Headline January 31, 2017/ HA HA! '''COMEDIANS-*COMICA​LS* LA LAH '''



*ALL THE WORLD STUDENTS*  to watch very, very carefully, on minute to minute basis.  not only  -*What America says, but more importantly, What America does*.

Just as the most democratic, and the greatest nation in the world, goes about talking Walls and on  ways of  shutting out the world,  !WOW!  -the World Students Society, is welcoming and  opening-up the entire world. 

All Refugees, are most welcome on Sam Daily Times : *The Voice of the Voiceless*,  and on  !WOW!  -the World Students Society. 

And with that, I return to a  *masterpiece of Research*. Hope you all enjoy reading it and sharing it forward.  

AS A REFUGEE from London who fled overseas when the economy went down in a ball of flames, old friends often ask me what I miss most about the Big Smoke.

My answer always comes down to three things: First, Thameside walks in the summertime: the sense of unfettered joy that greets the season is something to behold. 

Second, London's music scene: like something else, it's now become a giant PR circus sponsored by a hair-gel company, but its breadth of gigs and venues is unmatched anywhere. But most of all I miss the *Comedy*.

I always admired comedians above all other artists. Theirs is that bravest, most altruistic of all art forms, every performance a  high-risk lottery of life-enhancing laughter or self-immolating sacrifice, where careers can be made or destroyed in a matter of minutes.

At one time in the late-'90s, I'd be watching stand-up twice a week in seedy pub backrooms, clubs and West End theaters. 

The post-alternative, post PC comedy world was a glorious, anarchic, unpredictable, uncommodified, unexpurgated mess that threw up now legendary names -AI Murray, James Carr, Harry Hill   -at unforgettable nights across the capital.

Sweltering, clockwork efficient, buttoned-up Singapore seemed like a place in need of a laugh back in 2008. I'd been hired to help produce the local edition of  Time Out, an events magazine, in a city defined, at the time, by its uneventful-ness.

Trying to get a handle on local culture meant  unravelling   a plethora of additional, equally perplexing ironies. A literal melting pot segregated by its colonisers into enclaves, it looked multi-ethnic without ever feeling multicultural.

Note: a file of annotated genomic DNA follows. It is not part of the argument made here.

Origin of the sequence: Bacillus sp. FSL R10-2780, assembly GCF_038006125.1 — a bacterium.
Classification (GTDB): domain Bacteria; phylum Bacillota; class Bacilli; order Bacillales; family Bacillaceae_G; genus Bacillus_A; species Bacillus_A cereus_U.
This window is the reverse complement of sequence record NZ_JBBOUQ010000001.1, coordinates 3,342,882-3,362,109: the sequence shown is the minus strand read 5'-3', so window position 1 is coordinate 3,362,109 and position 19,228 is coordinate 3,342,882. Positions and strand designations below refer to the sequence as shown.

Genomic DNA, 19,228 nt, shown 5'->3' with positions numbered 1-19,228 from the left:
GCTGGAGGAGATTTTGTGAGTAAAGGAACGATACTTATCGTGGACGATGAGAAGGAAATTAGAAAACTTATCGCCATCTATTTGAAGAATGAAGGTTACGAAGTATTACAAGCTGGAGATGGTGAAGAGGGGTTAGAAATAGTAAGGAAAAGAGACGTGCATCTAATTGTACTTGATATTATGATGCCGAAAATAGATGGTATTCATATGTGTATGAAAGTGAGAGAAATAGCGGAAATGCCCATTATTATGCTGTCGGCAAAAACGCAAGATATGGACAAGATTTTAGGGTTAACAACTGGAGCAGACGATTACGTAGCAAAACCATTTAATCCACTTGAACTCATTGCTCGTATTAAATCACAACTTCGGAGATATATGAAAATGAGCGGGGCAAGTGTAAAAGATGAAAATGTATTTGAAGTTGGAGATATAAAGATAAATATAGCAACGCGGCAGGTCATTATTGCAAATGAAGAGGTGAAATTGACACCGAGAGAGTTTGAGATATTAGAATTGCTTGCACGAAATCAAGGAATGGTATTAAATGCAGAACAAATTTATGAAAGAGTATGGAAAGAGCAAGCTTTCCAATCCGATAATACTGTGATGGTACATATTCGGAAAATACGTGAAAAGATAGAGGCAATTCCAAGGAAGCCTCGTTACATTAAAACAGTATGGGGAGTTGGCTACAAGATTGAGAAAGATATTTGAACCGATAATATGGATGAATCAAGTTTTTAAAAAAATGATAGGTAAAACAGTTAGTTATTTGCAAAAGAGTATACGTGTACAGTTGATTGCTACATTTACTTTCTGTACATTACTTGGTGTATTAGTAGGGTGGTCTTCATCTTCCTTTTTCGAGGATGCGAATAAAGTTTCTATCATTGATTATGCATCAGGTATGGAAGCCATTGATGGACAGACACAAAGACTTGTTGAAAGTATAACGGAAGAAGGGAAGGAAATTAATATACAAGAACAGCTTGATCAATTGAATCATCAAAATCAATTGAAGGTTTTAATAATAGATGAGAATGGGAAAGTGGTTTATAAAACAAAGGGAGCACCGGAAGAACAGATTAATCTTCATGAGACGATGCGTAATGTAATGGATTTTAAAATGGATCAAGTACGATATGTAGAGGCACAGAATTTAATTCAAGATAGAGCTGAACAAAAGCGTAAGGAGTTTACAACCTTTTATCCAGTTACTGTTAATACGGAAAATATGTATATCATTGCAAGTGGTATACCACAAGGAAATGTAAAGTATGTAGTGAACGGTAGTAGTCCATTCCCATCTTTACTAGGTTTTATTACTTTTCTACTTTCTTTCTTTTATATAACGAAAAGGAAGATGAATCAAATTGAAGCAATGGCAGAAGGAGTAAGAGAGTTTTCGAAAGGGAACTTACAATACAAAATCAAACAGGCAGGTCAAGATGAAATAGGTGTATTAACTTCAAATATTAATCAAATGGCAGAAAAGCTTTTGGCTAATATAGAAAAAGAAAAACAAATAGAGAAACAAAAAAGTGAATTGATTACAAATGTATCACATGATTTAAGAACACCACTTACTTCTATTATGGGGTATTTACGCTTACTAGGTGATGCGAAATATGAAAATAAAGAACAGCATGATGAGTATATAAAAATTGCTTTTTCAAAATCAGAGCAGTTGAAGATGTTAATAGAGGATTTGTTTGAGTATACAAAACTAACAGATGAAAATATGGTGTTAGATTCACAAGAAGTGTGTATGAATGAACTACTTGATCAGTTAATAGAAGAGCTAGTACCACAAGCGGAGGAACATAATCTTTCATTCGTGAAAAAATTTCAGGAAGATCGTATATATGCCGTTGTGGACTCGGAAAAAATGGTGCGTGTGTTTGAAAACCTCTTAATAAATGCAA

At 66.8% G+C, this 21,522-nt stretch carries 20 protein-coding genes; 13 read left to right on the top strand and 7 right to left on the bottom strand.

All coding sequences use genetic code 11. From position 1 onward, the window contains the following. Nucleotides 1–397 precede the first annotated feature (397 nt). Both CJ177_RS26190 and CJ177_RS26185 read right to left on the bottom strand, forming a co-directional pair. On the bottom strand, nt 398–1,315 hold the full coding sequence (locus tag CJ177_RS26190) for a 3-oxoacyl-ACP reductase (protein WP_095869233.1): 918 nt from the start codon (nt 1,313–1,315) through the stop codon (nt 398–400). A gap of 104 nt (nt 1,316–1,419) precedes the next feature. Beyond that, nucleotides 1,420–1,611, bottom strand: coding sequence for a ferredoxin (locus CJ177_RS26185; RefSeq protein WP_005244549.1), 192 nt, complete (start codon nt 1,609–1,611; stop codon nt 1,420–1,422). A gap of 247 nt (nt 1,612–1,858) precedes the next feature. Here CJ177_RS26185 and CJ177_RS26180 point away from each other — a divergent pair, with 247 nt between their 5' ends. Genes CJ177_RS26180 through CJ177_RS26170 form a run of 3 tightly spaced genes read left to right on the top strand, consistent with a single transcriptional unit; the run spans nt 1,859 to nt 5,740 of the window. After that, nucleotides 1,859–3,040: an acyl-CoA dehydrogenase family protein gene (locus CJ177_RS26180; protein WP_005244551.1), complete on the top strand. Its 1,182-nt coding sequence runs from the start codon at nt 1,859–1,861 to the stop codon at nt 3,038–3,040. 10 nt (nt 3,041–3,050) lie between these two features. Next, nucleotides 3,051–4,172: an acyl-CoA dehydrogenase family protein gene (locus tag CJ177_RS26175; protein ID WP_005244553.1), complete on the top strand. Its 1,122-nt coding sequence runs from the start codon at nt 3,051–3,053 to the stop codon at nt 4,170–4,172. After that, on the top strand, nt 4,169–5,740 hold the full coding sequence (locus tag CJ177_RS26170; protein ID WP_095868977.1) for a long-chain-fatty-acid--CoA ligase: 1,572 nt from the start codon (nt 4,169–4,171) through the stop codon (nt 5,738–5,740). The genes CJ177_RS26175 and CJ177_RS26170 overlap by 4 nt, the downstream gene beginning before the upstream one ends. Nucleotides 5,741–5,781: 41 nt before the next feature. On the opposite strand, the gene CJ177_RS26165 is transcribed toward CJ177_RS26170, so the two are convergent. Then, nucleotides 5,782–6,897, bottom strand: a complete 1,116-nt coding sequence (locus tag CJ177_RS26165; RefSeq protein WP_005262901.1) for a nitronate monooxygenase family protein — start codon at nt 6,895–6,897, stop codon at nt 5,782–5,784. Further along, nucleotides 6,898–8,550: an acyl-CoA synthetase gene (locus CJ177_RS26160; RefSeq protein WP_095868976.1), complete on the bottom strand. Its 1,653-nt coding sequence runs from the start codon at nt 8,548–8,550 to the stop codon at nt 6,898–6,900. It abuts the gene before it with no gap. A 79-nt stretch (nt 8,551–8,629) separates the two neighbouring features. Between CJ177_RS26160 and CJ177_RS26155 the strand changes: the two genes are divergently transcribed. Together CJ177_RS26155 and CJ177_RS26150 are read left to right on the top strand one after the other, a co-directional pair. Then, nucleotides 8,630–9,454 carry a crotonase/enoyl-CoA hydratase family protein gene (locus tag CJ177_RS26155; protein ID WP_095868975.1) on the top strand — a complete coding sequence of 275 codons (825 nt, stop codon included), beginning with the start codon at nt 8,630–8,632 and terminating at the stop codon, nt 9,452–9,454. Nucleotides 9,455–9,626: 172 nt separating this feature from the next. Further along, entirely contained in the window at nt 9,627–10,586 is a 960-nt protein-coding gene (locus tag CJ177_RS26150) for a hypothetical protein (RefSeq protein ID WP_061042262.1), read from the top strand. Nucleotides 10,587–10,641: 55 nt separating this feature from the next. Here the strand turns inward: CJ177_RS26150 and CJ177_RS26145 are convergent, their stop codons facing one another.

A rojak state settled by Malays, once governed by Brits and built by Indians, where everybody was, essentially, a foreigner  -but where ethnicity, not individuality, was integral to identity. 

And yet, the most famous comic in this odd, pleasant, intolerant place was a hilariously bitchy Indian-Singaporean  who'd honed his trade at  Bugis' Boom Boom Room and performed in drag.

Another irony: while the Western media continued to labor under the belief that the  Red Dot  was run like North Korea, in reality the performing arts were rarely censored. Local comedy, I quickly found, was a niche concern-

*Not because of state intervention or a lack of talent, but because it was economically unviable in a  mianzi culture preoccupied with profit, personal progress, saving face and a fear of failure*.

The Singaporean stars of the time   -Broadway Beng Sebastian Tan, Hossan Leong and the Dim Sum Dollies  -reflected the self-mocking, slap-stick loving, gently satirical nature of the national psyche. 

It was all mild-mannered sketches and innocuous, clever, funny songs specifically targeted at a homegrown crowd.

Yet, all of three acts also starred in Dream Academy's orgy of crass stereotyping. Sing Dollar!, a musical comedy from 2009 whose ugly overtones of xenophobia belonged  on the  Stomp comment board, not a public theatre.

The exaggerated personality traits of comics can always be explained away as  ''hiding behind a character''   -but comedy, intentionally or not, holds up a mirror to the popular mood. 

Like a riotous, overblown microcosm of Singapore at the time, racial profiling wasn't just a hallmark of these scripts, but also their entire raison d'etre.

Yet, the scrupulous censorship infamously doled out television, cinema and the press seemed not to apply. 

The MDA had theoretically banned  'Arts Entertainment'  that might offend or cause hostility between racial and religious groups or-

Promote any ''alternative sexual lifestyle''  but for better or worse, comedy seemed to slip through the net.

It was not always so. In the mid-'90s,   Rhonda Carling-Rodgers was a promoter at the tiny  Riverbank Club on boat Quay, the first club to offer international   -largely Australian stand-up.

''Each routine was scrutinised by government officials for approval,'' she recalls. ''Having to explain jokes to uniformed officials was a surreal experience.''

This was the year after William Gibson's immortal  ''Disneyland with Death Penalty''  cover story had resulted in the countrywide ban of  Wired magazine. Similarly, the artistic strictures of the time, Carling-Rodgers remembers, read much like the rules on sedition at Speakers' Corner.

''The 'guidelines' given were that there was to be no swearing, no jokes about drugs, sex or religion, no subversive political references   and  no 'creating political unrest'.

Who'd have thought a comic could be threat to a foreign country?''  

The Honour and Serving of the latest ''Operational Research on Countries and Societies''  continues. Thank Ya all for reading and sharing forward, and see you on the following one:

With respectful dedication to the Leaders, Students, Professors and Teachers of the world. See Ya all on !WOW!   -the World Students Society and Twitter-!E-WOW!  -the Ecosystem 2011:

''' Standing-Up '''

Good Night and God Bless

SAM Daily Times - the Voice of the Voiceless


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